Ooh, there were some pretty things here!  I loved that jug – but it encompassed a Snag I hadn’t thought of; impossible to clean.  The speckled stoneware is made by a Cambridge potter, and I liked it a lot – but other household residents did not, and we have quite enough junk with the stuff we do all like.  The casserole was just the sweetest thing – about big enough for one (so of course we never used it).


365 366 Day 287-288 – Saturday Oct 13th – Sunday Oct 14th



A bevy of hangers.


365 366 Day 285-286 – Thursday Oct 11th – Friday Oct 12th  


  
Two tin plates.  One I liked, one I didn’t.  The blue and white one was a favourite, but you know, tin plates – well, everything’s fine until you want to eat hot food. Oh – assuming you are as slovenly as I am and hardly ever eat sitting on a chair at a table but mostly curled up on a bed or a sofa with the plate in your hand or perched on the side of your knee.  I am not good at sitting up straight.  I had an Alexander Teacher for a short while when I was nineteen, principally out of curiosity; she said I had the laziest back she’d ever seen.

12 comments:

Ganeida said...

OK, don't rush round & show everyone. In my experience that breaks the strand & one has to put all sorts of things down the plug hole to fish for the broken stray end! ☺ Hope all goes well & the snarly mess is full of wonderful ideas!

Rebecca said...

Smiling all the way through the "tnagling"--praying as I go for the UNtnagling of your thought processes and for grace to analyze & organize your time and surroundings to accomplish God's purposes in the upcoming hours and days.

(Should you like to farm out some of the editing projects, I'd be happy to assist.)

Julie B. said...

When a writer can make a reader wrinkle their nose, squint their eyes, purse their lips, and grit their teeth and inwardly hiss all from reading a couple of paragraphs about long hair stuck in a drain, it's safe to say that writer is a good writer. :)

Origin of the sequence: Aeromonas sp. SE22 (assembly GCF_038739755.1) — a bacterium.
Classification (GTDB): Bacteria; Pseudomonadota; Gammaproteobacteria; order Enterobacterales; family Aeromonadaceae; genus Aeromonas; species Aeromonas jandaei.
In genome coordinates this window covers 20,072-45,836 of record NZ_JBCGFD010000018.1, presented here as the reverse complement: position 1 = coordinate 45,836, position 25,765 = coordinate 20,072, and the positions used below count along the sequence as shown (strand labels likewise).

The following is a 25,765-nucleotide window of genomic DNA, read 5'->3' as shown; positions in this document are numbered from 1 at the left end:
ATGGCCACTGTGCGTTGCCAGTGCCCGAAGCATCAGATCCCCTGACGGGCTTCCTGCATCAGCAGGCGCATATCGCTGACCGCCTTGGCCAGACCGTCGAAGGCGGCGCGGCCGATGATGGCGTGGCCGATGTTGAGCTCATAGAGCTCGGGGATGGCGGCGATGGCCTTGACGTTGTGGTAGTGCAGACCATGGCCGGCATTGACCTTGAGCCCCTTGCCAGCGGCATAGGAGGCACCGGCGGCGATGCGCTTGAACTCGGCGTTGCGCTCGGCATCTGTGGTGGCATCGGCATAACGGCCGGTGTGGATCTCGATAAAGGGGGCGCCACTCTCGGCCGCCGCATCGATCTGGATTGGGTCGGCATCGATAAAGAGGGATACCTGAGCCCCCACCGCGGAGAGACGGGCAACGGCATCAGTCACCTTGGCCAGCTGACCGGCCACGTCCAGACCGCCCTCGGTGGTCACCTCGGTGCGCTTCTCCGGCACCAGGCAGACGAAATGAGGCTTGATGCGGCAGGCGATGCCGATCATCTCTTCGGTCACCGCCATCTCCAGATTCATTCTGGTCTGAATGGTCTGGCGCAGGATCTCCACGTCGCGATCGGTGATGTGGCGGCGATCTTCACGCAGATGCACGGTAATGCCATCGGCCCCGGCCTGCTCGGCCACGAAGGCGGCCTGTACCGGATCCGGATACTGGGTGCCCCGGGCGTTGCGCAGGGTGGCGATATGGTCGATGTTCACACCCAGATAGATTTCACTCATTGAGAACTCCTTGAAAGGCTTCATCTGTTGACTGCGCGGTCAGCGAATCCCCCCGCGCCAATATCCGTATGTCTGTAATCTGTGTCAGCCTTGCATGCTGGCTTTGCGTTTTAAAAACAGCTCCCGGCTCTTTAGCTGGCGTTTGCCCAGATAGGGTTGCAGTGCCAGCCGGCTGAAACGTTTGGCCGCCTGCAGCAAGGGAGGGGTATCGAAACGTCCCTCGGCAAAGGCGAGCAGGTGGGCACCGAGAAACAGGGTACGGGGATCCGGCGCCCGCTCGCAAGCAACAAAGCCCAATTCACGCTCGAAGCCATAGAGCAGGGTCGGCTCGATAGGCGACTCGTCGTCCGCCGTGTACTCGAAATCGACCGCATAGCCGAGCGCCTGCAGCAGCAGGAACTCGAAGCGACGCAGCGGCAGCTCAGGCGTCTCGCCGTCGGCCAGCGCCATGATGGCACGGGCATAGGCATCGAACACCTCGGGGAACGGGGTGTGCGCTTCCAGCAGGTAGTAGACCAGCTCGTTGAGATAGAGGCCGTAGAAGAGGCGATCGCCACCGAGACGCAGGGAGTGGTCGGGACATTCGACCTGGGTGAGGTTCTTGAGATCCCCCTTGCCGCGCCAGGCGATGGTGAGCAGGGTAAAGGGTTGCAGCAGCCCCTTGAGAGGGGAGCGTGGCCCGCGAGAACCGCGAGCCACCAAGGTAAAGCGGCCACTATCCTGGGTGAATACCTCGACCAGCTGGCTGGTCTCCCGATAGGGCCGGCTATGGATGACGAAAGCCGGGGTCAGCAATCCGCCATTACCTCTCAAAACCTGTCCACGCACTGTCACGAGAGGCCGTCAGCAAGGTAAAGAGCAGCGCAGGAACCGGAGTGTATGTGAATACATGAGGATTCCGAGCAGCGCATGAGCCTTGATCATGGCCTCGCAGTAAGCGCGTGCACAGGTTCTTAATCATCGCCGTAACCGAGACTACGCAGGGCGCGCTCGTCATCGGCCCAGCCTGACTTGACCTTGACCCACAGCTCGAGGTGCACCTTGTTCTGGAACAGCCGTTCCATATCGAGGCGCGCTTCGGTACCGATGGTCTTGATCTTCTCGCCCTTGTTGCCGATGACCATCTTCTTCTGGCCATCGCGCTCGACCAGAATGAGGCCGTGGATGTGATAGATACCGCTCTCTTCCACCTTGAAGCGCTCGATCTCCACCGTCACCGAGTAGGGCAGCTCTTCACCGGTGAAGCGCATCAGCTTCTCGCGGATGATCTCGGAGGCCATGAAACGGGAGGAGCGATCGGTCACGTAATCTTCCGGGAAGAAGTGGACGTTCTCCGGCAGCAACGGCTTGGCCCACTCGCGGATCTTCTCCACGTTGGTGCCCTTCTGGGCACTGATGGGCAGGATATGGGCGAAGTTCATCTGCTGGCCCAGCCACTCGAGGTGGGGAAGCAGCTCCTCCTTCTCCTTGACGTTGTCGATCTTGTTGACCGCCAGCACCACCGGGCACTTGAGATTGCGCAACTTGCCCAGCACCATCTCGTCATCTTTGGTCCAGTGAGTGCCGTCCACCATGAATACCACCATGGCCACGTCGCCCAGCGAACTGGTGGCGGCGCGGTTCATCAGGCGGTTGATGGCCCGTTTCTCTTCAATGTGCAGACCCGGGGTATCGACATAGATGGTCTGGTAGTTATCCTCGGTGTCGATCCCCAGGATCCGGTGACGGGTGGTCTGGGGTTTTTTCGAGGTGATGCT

xxoo

Buzzfloyd said...

Oh lordy, yes, the hair. But, on the bright side, clearly you are so marvellous that your publishers want to keep employing you. So you just have to ask the Spirit to help out.

"Above all, you must understand that no prophecy of Scripture came about by the prophet’s own interpretation. For prophecy never had its origin in the will of man, but men spoke from God as they were carried along by the Holy Spirit." 2 Peter 1:20-21

Ember said...

Ganeida that is ABSOLUTELY RIGHT - nothing I write is up for viewing or discussion - ever - until it's safely in the bag. Writing is for communication, and the psychological reasoning of the subconscious seems to be 'Once it's communicated, my job is done.'

Hi Rebecca - thank you so much for your prayer - I've said it so many times here but it really does go on being true - being prayed for makes a startling difference, that can be felt and that has clear and definite results.

Julie B :0D xxx

Buzz - yes, and He does! I'm expecting to come up to chapel with you tomorrow morning unless there's any reason not to. x

Anonymous said...

Oh my...I am ever so sorry that I sat down to read your post while eating a plate of spaghetti...

And while on the subject, there are some advantages to bathing along the river's edge, don't you think?

Judy

Gerry Snape said...

I shall never think of the plus-hole in the same way again!! good post!

Ember said...

Judy - spaghetti! Hahahaha! I NEVER eat spaghetti - inflicts too much damage on my clothing - very undignified when I attempt it - need a pelican bib . . .

Gerry :0) Hiya! x

Woolly Wanderer said...

Hmm, thank goodness for middle of the night quiet times!

When things are crazy remember He will always give you what you need.

San xx

Ember said...

:0) Waving!

Paula said...

I'm catching up my reading after being away for the weekend. Thank you to everyone, and especially you, Pen, for such a joyful tnagled treat. <3

Ember said...

:0) x